Tuesday, 30 April 2013

I tried...

I tried to make a video today. I tried.

I was all set to go this morning after a failed attempt yesterday; I had filmed a video, but I hated it so much that I deleted it straight off the camera rather than bother to upload it into iMovie. However, I deleted it knowing that today I would have a better shot at it as I would be in a much better mindset. I was right; I woke up with my creative muscles tingling, ready to make the best video EVER.

Then came the drilling.

Oh the drilling... The incessant drilling... Even when it did stop & my hopes would rise, it would begin again only a few minutes later. I couldn't even write anything with that noise boring into my head like the drill into the brickwork. It was so loud that I thought it was from next door; it wasn't. The work was being done three doors down. I don't even...

Anyway, to escape the noise (and be remotely useful) I went out and helped my mum do the shopping. We even went for cream tea! #ballin'

I came back, feeling happy, to a quiet house. Finally! I pulled up my notes, got my camera set up and was ready to go when...dogs. Barking dogs. Right outside. It just wasn't happening. I gave up.

So this is just me saying that I was planning on putting up a video today & be all productive, but the world just wouldn't let me.

Honestly. I tried.

Wednesday, 24 April 2013

I'm allowed to complain about Thatcher

Ok. So I wanted to write something about this woman before, but I thought I'd let things play out and remark upon the whole thing, mainly comments from people I have seen and heard. So now, a week after her funeral, I know what I'd like to say.

You see, there are some things that have been said over & over again by so many people, and I would just like to address a few of them.

1. "People who weren't born or were still being potty trained when she left power can't say anything about her"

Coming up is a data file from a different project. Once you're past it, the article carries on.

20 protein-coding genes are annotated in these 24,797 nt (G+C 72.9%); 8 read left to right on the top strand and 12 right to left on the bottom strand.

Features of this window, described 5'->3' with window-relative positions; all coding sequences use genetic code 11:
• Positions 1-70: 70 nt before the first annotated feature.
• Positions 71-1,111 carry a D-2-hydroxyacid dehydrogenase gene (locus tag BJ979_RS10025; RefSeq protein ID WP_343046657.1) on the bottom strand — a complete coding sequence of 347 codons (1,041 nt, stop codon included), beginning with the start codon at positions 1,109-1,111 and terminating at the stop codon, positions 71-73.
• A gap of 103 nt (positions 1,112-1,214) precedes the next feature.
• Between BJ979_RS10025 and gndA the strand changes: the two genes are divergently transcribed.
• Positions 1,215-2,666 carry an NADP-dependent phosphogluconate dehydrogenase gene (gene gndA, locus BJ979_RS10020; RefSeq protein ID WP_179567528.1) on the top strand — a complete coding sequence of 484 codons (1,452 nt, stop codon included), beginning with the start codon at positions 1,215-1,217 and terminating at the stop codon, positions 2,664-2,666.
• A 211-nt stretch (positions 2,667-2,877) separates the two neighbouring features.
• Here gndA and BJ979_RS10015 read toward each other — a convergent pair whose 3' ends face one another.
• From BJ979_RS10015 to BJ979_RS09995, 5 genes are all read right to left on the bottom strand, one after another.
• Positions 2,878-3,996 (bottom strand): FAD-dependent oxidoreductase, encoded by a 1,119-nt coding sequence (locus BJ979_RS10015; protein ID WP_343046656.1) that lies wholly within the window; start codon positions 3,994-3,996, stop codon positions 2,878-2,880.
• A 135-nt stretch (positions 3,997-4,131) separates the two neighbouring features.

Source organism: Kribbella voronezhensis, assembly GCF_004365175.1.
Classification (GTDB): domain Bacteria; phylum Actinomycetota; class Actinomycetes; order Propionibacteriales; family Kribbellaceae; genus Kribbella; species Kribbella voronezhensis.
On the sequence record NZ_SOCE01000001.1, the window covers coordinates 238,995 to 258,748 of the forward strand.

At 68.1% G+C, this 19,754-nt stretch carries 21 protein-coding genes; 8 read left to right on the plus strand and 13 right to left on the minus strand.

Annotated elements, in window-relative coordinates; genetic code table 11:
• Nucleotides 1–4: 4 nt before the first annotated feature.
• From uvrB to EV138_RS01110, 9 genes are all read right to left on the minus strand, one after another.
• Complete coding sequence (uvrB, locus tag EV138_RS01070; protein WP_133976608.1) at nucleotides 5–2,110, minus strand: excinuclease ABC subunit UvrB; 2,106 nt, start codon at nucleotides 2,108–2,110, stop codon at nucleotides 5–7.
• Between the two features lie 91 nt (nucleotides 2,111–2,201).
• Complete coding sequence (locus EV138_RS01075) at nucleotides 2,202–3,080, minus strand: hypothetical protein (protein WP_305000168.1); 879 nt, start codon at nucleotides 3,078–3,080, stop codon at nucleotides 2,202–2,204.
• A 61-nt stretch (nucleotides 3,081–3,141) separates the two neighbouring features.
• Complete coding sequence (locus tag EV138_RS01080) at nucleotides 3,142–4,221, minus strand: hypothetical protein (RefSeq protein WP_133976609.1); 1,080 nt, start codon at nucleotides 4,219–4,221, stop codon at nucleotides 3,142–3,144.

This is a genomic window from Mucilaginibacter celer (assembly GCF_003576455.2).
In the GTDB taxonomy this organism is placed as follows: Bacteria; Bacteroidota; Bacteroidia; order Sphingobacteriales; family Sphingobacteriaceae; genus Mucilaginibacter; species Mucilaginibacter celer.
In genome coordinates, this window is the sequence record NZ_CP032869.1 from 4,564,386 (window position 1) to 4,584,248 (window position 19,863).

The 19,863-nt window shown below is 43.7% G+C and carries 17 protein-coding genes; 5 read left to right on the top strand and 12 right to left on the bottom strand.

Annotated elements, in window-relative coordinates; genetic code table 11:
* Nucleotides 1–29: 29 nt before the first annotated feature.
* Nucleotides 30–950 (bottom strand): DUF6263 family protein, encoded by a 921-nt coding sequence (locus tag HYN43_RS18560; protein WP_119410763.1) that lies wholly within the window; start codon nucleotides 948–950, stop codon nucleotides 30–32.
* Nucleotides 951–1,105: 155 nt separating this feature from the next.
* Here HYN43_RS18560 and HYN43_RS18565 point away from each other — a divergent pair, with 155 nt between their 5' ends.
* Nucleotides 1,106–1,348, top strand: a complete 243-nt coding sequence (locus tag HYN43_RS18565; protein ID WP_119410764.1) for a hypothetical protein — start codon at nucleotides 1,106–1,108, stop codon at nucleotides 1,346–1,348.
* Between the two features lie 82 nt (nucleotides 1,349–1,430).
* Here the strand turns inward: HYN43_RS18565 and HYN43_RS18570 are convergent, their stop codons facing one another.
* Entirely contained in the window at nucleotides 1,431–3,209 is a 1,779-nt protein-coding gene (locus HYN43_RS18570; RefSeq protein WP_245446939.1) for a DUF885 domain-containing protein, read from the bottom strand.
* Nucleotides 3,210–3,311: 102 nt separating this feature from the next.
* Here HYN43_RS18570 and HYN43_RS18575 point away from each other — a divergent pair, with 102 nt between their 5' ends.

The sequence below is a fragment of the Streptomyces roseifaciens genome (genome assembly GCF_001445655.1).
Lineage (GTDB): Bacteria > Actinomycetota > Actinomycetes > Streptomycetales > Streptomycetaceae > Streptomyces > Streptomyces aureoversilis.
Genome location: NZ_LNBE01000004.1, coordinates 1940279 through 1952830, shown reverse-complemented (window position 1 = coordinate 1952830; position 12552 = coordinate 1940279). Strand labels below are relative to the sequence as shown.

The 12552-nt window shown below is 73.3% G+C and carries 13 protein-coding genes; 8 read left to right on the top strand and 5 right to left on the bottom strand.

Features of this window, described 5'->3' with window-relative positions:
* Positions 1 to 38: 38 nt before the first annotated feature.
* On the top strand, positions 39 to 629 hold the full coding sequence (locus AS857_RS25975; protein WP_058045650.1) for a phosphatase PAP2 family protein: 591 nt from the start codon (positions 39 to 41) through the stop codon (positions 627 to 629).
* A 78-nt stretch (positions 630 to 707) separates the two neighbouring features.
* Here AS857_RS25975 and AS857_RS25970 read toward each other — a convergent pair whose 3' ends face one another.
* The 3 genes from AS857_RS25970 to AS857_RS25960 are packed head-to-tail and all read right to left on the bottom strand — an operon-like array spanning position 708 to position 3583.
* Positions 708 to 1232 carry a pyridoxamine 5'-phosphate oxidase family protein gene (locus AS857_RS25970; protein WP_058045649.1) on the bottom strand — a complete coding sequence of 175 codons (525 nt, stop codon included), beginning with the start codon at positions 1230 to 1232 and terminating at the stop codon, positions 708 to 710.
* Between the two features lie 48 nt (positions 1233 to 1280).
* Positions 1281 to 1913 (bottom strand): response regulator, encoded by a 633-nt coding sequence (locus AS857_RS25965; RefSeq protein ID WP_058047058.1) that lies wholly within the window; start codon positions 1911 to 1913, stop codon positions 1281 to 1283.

So does that mean anyone born after 1945 isn't allowed to think Hitler was an arsehole or say the holocaust was horrifying? Does that mean that anyone born after 1968 isn't allowed to say that Martin Luther King Jr. played a huge part in the civil rights movement? I could go on... 

To be honest, if that argument was any good, it would mean history wouldn't be taught in schools - I mean, what's the point? We can't say anything about it, because we weren't born yet...

I'm sorry, but just because we weren't old enough to remember when she was in power, doesn't mean we can't learn about what she did from books, parents, teachers, etc. Also, we grew up affected by her policies, as shown by this brilliant blog post here (go read it, or else).

2. "Someone has died, show some respect"

Don't use her death as an opportunity to shut people up - most people who are complaining now have complained about her for YEARS. Also I feel that people have a right to voice their anger that £10m was spent on her funeral at a time when everyone is facing cuts.

When Hitler died, did everyone who hated him suddenly have to be nice about him? No.

Respect is earned by what someone did in their life, not automatically dished out at death.

3. "You should respect her for what she achieved, becoming the first female Prime Minister"

Oh I can respect her for that. Doesn't mean I have to like her though.

That being said, I don't respect David Cameron one bit, so why should I respect the person he gets most of his ideas from?

4. "She put Britain back on the map"

Really? I wasn't aware we fell off it... Oh you mean politically? Oh ok. Well I guess the way she did it was the only way and I'm sure the millions who ended up unemployed or dead from her actions really appreciate that.

5. "Now is not the time to complain"

This is similar to point 2, but is all about timing. We shouldn't be complaining about her past because she's only just died.

Yes, it's sad that a family has lost a loved one, and we should let them grieve. But the world must remember that people grieved years ago as people died thanks to her policies - those people are allowed to be angry.